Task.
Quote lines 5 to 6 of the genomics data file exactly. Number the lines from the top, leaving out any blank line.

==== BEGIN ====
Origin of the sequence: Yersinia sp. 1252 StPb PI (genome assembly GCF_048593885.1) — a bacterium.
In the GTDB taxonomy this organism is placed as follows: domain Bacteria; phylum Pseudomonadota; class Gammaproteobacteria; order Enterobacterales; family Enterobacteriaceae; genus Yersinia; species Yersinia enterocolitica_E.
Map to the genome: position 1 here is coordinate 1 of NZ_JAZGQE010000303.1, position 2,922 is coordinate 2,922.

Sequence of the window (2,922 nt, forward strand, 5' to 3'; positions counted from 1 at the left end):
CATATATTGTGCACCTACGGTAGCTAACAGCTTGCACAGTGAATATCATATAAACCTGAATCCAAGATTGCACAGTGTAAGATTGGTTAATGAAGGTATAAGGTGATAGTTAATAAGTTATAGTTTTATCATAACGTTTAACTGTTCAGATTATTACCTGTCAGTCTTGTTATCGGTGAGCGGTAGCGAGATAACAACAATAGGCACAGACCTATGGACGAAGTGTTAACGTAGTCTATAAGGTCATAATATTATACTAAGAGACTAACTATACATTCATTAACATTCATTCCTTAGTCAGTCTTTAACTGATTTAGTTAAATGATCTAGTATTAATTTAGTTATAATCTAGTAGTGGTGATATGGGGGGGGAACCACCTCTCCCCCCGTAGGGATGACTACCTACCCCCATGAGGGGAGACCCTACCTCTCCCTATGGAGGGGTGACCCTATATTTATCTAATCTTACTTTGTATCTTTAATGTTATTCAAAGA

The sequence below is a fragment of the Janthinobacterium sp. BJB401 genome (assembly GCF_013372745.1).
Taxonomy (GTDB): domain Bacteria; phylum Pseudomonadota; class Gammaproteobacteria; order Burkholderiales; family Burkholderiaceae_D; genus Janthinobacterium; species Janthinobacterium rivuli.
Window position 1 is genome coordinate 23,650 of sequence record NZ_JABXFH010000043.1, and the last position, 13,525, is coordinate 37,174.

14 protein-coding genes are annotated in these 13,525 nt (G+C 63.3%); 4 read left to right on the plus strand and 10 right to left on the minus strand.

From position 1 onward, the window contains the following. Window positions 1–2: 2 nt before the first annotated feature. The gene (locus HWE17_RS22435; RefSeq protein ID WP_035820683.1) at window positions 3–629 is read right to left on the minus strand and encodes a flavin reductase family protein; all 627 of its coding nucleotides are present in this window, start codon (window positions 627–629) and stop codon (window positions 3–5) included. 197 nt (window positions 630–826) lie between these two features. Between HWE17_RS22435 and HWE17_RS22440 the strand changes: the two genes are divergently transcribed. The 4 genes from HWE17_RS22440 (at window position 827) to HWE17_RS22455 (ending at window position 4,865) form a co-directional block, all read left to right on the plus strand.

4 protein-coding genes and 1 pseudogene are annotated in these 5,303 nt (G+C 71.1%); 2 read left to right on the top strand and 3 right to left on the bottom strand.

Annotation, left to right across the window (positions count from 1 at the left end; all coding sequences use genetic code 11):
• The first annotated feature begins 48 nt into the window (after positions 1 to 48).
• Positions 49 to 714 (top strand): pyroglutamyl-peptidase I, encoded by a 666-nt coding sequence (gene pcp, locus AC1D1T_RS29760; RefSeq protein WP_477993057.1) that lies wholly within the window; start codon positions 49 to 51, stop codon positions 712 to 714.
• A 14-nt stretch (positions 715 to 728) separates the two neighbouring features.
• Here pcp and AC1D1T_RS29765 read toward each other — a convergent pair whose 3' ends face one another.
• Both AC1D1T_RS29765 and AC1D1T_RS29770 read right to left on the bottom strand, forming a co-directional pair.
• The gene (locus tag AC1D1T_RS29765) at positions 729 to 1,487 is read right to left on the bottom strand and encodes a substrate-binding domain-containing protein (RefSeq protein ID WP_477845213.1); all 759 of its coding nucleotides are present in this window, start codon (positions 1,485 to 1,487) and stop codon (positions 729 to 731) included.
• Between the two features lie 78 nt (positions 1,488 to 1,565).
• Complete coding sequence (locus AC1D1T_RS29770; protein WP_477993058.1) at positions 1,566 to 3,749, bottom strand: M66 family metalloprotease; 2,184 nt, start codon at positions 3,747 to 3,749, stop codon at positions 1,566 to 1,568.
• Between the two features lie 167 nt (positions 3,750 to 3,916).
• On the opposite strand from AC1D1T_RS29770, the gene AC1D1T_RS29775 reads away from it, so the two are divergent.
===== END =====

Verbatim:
CATATATTGTGCACCTACGGTAGCTAACAGCTTGCACAGTGAATATCATATAAACCTGAATCCAAGATTGCACAGTGTAAGATTGGTTAATGAAGGTATAAGGTGATAGTTAATAAGTTATAGTTTTATCATAACGTTTAACTGTTCAGATTATTACCTGTCAGTCTTGTTATCGGTGAGCGGTAGCGAGATAACAACAATAGGCACAGACCTATGGACGAAGTGTTAACGTAGTCTATAAGGTCATAATATTATACTAAGAGACTAACTATACATTCATTAACATTCATTCCTTAGTCAGTCTTTAACTGATTTAGTTAAATGATCTAGTATTAATTTAGTTATAATCTAGTAGTGGTGATATGGGGGGGGAACCACCTCTCCCCCCGTAGGGATGACTACCTACCCCCATGAGGGGAGACCCTACCTCTCCCTATGGAGGGGTGACCCTATATTTATCTAATCTTACTTTGTATCTTTAATGTTATTCAAAGA

The sequence below is a fragment of the Janthinobacterium sp. BJB401 genome (assembly GCF_013372745.1).